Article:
Connection density1 million devices/square km10 million devices/square km

Qualcomm's vision for 6G is "A smarter society enabled by the connected intelligent edge". This will involve utilizing core technology advances in wireless, semiconductors, materials and AI/ML; meeting society's sustainability needs by connecting more people and industries, boosting network energy efficiency, and improving device battery life; and delivering "next-level experiences that cannot be met with 5G".

As well as evolving the enhanced mobile broadband (eMBB), ultra-reliable low-latency communications (URLLC) and massive machine-type communications (mMTC) services of 5G, next-generation 6G mobile networks will help to deliver more immersive extended reality (XR) experiences and enable new capabilities in wireless positioning and remote sensing, Qualcomm predicts.

What standards will define 6G?

3GPP releases for 5G and 6G
Image: Qualcomm

The current focus of the 3GPP is finalizing the Release 18 standard for 5G Advanced and deciding on the content of Release 19, which is expected to happen in September 2023. Initial work on 6G specifications will start with Release 20 in 2025, with Release 21 expected to be completed and ratified by 2028, in time for commercial 6G network launches in 2030.

What spectrum will 6G use?

6G will support all of the frequency bands used by 5G -- low band (<1GHz), mid-band (1-7GHz), and mmWave (24-100GHz) -- and add two new spectrum bands that are not currently used by mobile network operators.

The upper mid-band range, 7-24GHz, is currently used for non-cellular communication purposes, including fixed wireless links, military, satellite, maritime, and science services. However, advanced AI-enabled dynamic frequency sharing mechanisms should make it possible for 6G networks to exploit upper mid-band spectrum, which will primarily deliver extra capacity for wide-area broadband.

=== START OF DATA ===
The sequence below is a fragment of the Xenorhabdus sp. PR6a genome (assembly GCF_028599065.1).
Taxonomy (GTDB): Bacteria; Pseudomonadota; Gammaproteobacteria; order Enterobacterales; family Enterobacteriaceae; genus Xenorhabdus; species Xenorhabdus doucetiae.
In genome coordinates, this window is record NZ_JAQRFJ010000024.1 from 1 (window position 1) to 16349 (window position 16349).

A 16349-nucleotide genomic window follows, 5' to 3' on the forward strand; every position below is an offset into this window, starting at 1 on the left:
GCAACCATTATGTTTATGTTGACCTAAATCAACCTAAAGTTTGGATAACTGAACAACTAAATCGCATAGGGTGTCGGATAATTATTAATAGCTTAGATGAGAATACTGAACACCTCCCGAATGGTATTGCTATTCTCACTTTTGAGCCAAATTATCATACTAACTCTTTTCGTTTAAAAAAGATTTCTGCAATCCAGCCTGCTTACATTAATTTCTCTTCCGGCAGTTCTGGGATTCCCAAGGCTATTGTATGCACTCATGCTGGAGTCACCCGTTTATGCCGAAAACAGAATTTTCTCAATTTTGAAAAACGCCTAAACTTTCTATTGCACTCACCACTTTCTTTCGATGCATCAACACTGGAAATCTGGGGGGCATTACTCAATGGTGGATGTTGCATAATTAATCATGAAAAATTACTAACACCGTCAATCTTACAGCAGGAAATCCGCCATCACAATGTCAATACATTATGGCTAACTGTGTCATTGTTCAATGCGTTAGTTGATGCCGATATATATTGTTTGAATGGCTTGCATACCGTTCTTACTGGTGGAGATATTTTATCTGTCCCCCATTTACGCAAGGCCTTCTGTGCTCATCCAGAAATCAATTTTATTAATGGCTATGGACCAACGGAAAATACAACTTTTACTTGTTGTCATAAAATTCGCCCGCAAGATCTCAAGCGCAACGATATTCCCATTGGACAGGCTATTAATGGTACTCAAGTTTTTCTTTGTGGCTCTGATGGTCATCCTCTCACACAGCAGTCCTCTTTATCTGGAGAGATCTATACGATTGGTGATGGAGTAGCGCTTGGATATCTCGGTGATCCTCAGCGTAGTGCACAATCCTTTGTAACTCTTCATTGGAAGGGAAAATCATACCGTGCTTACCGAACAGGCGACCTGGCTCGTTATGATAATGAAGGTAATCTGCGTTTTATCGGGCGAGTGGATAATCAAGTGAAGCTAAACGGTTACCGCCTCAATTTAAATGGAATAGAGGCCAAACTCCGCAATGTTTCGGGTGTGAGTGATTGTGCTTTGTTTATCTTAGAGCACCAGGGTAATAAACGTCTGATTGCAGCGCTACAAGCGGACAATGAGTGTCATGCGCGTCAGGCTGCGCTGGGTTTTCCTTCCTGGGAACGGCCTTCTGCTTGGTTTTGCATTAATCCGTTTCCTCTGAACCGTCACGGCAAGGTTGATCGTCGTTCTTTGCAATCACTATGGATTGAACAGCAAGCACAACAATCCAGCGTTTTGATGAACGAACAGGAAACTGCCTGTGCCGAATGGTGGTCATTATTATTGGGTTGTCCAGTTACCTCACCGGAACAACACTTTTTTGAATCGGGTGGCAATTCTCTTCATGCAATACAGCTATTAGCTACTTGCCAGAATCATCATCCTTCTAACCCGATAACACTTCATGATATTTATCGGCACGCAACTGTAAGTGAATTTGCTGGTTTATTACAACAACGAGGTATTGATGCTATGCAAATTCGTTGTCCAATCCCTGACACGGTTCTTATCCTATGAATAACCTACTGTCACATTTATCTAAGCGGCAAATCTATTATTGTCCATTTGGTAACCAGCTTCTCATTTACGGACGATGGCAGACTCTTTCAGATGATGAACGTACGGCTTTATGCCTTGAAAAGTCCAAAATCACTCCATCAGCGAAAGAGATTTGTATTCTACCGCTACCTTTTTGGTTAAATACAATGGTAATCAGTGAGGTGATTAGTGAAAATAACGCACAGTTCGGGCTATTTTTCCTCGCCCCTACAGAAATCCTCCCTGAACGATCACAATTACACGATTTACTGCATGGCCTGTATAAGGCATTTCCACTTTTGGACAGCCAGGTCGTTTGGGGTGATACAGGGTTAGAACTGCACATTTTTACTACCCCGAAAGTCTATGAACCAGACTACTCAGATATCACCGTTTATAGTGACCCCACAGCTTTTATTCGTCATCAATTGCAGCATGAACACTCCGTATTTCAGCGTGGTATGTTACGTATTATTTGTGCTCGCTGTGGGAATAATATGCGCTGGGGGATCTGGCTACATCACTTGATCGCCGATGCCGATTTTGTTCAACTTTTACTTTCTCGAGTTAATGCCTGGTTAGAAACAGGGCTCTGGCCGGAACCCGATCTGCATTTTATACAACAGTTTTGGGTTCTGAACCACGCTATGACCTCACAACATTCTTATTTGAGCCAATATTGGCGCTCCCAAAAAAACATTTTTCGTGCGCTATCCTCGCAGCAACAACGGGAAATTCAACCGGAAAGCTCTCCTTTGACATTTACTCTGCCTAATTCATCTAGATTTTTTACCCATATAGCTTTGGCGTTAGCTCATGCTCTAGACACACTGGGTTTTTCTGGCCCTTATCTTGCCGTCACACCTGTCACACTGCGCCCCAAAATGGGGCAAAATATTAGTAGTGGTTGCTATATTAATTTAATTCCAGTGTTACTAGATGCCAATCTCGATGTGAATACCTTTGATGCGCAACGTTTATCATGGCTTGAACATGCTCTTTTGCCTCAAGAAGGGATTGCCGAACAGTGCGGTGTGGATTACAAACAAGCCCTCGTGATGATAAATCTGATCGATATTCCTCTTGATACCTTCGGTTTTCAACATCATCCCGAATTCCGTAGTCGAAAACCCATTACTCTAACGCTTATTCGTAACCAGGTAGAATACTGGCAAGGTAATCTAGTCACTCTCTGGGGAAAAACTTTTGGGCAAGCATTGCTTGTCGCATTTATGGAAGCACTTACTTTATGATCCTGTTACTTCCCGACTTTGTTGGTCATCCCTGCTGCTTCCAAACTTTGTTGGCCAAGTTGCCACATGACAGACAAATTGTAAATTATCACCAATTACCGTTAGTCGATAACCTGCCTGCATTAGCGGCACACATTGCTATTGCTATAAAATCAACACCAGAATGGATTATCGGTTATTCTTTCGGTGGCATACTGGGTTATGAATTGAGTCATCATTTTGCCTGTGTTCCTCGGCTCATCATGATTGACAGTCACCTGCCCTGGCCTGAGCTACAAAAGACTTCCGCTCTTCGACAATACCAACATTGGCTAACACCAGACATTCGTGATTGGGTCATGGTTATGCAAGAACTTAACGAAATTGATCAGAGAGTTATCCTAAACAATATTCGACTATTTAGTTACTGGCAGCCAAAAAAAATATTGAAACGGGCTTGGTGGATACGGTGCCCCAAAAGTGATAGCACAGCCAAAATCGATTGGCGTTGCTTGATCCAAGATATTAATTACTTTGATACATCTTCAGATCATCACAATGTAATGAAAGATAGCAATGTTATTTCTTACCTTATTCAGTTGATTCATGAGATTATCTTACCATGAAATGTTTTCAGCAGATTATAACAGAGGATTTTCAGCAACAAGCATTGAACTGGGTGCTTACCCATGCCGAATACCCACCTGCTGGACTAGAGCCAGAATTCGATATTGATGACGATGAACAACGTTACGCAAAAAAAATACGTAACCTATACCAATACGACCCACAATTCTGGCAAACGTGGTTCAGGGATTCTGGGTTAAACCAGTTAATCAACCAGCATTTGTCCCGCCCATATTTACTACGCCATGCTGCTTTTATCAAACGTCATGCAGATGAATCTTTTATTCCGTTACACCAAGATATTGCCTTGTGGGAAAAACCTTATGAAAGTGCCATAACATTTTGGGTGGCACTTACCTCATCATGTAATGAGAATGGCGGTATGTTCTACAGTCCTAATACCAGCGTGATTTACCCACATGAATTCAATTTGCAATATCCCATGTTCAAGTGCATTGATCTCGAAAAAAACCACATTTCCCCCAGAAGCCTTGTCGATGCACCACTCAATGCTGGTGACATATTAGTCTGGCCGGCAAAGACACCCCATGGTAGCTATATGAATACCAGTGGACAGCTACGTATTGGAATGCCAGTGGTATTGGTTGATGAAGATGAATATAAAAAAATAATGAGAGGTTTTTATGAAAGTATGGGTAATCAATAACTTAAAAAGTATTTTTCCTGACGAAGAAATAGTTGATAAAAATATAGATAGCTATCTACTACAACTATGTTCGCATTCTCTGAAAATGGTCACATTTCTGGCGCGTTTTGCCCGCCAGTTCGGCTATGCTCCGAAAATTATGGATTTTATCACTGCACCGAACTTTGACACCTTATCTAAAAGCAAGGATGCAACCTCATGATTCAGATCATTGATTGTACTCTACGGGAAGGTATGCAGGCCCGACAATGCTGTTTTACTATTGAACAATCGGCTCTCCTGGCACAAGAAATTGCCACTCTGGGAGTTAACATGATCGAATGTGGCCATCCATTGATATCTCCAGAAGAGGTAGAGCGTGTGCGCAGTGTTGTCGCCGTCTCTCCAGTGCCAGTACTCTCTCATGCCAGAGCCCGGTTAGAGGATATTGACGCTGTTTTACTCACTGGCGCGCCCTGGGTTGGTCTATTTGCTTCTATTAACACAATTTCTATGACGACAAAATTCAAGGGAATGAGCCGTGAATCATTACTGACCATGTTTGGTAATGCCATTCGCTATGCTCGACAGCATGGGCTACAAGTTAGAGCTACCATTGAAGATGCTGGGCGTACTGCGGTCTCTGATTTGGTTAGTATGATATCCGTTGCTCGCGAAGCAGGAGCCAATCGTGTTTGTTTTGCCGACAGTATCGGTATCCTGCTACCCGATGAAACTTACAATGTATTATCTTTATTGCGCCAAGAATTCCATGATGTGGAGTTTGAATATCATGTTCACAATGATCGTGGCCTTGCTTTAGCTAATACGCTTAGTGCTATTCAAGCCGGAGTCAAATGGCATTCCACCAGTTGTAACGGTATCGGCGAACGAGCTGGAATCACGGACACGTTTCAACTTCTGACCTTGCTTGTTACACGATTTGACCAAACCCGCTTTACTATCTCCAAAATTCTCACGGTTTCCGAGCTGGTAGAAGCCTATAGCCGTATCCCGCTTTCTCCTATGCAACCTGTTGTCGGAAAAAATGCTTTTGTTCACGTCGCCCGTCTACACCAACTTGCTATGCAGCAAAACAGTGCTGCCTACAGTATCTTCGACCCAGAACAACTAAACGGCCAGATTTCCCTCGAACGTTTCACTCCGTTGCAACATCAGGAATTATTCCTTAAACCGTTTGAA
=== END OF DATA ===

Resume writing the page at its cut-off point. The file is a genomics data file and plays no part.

Sub-terahertz frequencies (100-1000GHz) beyond mmWave can deliver very high data rates and low latencies, but pose challenges in terms of coverage, mobility, and device power consumption. Potential use cases include wireless fronthaul and backhaul, fixed wireless to the home, wireless data centers, ultra-precise positioning, and RF sensing.   

What about satellites? 

Support for non-terrestrial networks (NTNs) -- primarily involving LEO (Low-Earth Orbit) and GEO (Geostationary) satellites, but also drones (UAVs) and high-altitude platform stations (HAPS) -- has been part of the 3GPP's remit since Release 17. The main goal is to fill in the gaps where terrestrial coverage is not available. "Including satellite as part of the 3GPP specifications will support the promise of worldwide access to 5G services and drive explosive growth in the satellite industry," the 3GPP says. 

Recent announcements by Apple, Qualcomm, and British company Bullitt Group have sparked interest in satellite communication on smartphones, and the 3GPP will continue to develop its NTN standards through Release 18 and beyond. 


It's easy to get carried away with the promise of future technology, but we should also keep a sense of perspective: a lot of people in developed countries don't get 5G coverage yet, any many that do have been underwhelmed so far. Meanwhile, large parts of the world lack any sort of mobile coverage, which explains the increasing interest in affordable satellite communications. 

6G will deliver multiple advances on many fronts, but the benefits won't be evident until 2030 at the earliest, and probably, for most people, a good while after that.